Month: May 2011

first report from camp half blood

Boom-boooom-boom-bommmmm-boom-boooom-boom-bommmmm

I shall begin with the drums. Right now, the low throbbing of djembe drums cloaks the entire place. The sound – primitive, steady as a seasoned hiker’s footsteps, wild, necessary like heartbeat – wakes me from my doldrums and infuses my blood with a vision of how it had been in those times when grandma and grandpa Homo sapiens still had winter homes in prehistory’s prime real estates: caves and forests.

Other visions come spilling in: A necessary hunt before the start of winter so that the whole tribe does not starve during the cold months, and drums are beaten as the hunters depart to find the animals who are willing to give up their current existence so that others may live. And there’s a war council being called in the heart of the forest. Through the grave summons of the drums, the neighboring tribes are reminded of their alliance. They will come with warriors, of course. And they will be on the warpath.

But the drumbeats I hear today have nothing to do with war. The intentions are peaceful. Outside the room where I am writing this, I can see a group of students having their Asyano class in one of the bamboo huts that serve as alternative classrooms in this alternative school. Palms beat solemly on instruments with ancient origins. Goathide stretched taut across a rounded piece of wood and embellished with beads and carvings. The djembe. And it is just another afternoon in the school where I now teach. I will go off-tangent for a while so we’ll have a clearer picture of what’s going on. Imagine Percy Jackson.

Okay, if you haven’t heard yet about Percy Jackson, I will allow you leave the room to look him up. Considering that you’re reading this post online, you can open a new tab on your browser and let good ol’ Wiki and Google help you out.

So, where were we? Let’s say that the place where I am at right now is a school. But not a “normal”, strait-jacket bastion of institution that has somber buildings that have peeling paint and disintegrating pieces of furniture. Hmmm. Imagine Percy Jackson in Camp Half Blood. I am now in Camp Half Blood, where they teach demigods all they need to know in order to survive the world where monsters hunt them down and mortals always get in the way. But in my case, it is a group of kids from across the sea, from a country north of this country, whose telenovelas and fashion statement have absolutely infected (I mean that in a good way) Philippine culture. And I am part of a group of teachers who “impart knowledge” that the students would have otherwise missed had their parents enrolled them in the strait-jacket educational institutions that are in abundance in their country.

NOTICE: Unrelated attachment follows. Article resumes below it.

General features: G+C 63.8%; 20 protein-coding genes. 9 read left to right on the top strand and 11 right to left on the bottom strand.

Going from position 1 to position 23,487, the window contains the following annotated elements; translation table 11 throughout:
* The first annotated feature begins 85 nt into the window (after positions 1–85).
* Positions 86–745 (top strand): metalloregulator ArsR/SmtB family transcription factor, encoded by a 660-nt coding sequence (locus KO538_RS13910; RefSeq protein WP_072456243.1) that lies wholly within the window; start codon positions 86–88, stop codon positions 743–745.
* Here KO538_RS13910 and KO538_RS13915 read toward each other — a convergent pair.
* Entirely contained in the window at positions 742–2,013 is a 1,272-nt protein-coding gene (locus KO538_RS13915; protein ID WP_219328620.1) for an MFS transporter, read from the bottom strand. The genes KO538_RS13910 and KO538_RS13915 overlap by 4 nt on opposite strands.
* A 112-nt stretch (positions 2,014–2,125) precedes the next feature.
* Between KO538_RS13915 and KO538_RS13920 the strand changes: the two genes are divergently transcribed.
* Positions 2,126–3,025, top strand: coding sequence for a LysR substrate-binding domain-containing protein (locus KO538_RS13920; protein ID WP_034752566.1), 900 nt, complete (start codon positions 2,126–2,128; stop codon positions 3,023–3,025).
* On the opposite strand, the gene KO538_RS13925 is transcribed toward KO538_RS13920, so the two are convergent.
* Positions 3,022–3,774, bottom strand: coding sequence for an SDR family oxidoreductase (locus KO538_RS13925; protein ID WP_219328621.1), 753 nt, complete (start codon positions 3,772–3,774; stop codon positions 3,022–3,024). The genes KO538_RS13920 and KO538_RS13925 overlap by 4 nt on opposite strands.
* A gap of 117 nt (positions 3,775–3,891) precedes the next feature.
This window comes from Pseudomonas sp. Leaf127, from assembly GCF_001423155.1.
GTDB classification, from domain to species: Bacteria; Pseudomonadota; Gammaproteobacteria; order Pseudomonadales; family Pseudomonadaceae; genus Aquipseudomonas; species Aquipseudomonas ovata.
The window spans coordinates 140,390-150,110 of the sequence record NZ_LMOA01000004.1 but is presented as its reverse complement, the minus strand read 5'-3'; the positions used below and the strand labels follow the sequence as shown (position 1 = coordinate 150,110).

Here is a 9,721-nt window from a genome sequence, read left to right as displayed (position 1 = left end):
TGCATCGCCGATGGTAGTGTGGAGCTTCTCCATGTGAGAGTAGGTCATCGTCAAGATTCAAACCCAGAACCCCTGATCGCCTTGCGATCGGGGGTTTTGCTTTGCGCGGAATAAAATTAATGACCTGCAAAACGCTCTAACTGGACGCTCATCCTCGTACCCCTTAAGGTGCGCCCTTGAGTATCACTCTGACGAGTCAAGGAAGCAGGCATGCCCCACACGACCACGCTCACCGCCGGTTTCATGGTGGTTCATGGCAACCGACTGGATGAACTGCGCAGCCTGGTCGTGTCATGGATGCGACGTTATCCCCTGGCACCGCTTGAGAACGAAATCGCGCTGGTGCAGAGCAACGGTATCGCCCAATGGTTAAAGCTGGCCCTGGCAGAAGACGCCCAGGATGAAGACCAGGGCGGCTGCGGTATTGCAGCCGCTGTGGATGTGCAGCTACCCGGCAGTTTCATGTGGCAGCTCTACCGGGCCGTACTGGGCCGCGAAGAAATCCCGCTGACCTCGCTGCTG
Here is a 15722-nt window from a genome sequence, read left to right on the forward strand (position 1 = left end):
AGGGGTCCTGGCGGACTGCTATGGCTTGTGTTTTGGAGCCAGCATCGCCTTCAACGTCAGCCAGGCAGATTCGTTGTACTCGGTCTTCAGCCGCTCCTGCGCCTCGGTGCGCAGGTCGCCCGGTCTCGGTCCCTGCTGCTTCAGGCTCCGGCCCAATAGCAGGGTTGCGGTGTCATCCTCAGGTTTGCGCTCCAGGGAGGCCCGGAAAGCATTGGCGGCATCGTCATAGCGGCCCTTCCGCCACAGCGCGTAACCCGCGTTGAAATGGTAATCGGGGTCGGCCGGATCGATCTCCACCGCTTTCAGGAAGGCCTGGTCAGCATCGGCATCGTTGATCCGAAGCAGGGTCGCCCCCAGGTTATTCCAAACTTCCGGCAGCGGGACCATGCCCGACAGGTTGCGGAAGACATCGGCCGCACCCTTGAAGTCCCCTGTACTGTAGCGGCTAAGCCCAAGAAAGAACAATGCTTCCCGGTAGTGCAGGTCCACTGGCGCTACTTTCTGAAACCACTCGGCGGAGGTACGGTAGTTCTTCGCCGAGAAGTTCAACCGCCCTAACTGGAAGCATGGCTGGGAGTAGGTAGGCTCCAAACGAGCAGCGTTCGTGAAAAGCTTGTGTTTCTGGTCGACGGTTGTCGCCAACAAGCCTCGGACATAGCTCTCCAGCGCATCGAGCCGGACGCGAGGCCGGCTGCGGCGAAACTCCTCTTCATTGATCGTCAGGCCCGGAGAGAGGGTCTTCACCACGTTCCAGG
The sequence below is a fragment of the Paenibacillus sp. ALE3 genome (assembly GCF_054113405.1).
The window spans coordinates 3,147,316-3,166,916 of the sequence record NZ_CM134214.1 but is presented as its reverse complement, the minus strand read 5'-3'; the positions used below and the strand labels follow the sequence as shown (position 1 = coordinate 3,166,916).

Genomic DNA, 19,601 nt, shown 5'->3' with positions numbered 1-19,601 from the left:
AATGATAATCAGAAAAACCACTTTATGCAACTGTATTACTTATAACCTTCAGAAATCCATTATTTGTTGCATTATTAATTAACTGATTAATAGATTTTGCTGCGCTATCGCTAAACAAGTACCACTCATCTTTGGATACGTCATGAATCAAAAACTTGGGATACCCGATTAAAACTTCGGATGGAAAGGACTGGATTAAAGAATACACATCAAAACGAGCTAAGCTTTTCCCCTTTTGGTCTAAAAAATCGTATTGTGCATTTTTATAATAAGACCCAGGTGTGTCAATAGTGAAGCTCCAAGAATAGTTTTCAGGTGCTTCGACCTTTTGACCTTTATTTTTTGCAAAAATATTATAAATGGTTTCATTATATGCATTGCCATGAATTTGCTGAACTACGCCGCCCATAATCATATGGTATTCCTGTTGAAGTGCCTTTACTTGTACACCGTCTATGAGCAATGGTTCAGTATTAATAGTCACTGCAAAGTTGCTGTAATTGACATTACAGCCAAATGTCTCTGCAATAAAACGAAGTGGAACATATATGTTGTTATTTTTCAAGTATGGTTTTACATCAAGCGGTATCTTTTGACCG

So, aside from the basics of speaking and writing English and the nitty gritty of Science, Math, and Social Studies, the kids learn how to cook; make musical instruments made out of a grass varietal abundant in this part of the archipelago (read: bamboo); make fashion accessories that they designed; dance to the groove of hip-hop; swim like dolphins and other marine creatures; and basically get in touch with their artistic slash creative sides that otherwise would have been lost if they had their education in a totally competitive environment. Oh, and the drum lessons are integral, too.

This Camp Half Blood espouses peace instead of war. Acceptance instead of discrimination. Free meals instead of hunger. Cooperation instead of individualism. Free breakfast, lunch and dinner (including snacks) instead of starvation. So, if you stay tuned in the coming days, Dear Reader, you’ll be getting sporadic reports of how I’m faring in Camp Half Blood. Right now I have to pack my gear because the school is going on a quest ot speak with the Dolphin Oracles in the southern part of this island. Ciao, then. Till next time and thank you for dropping by.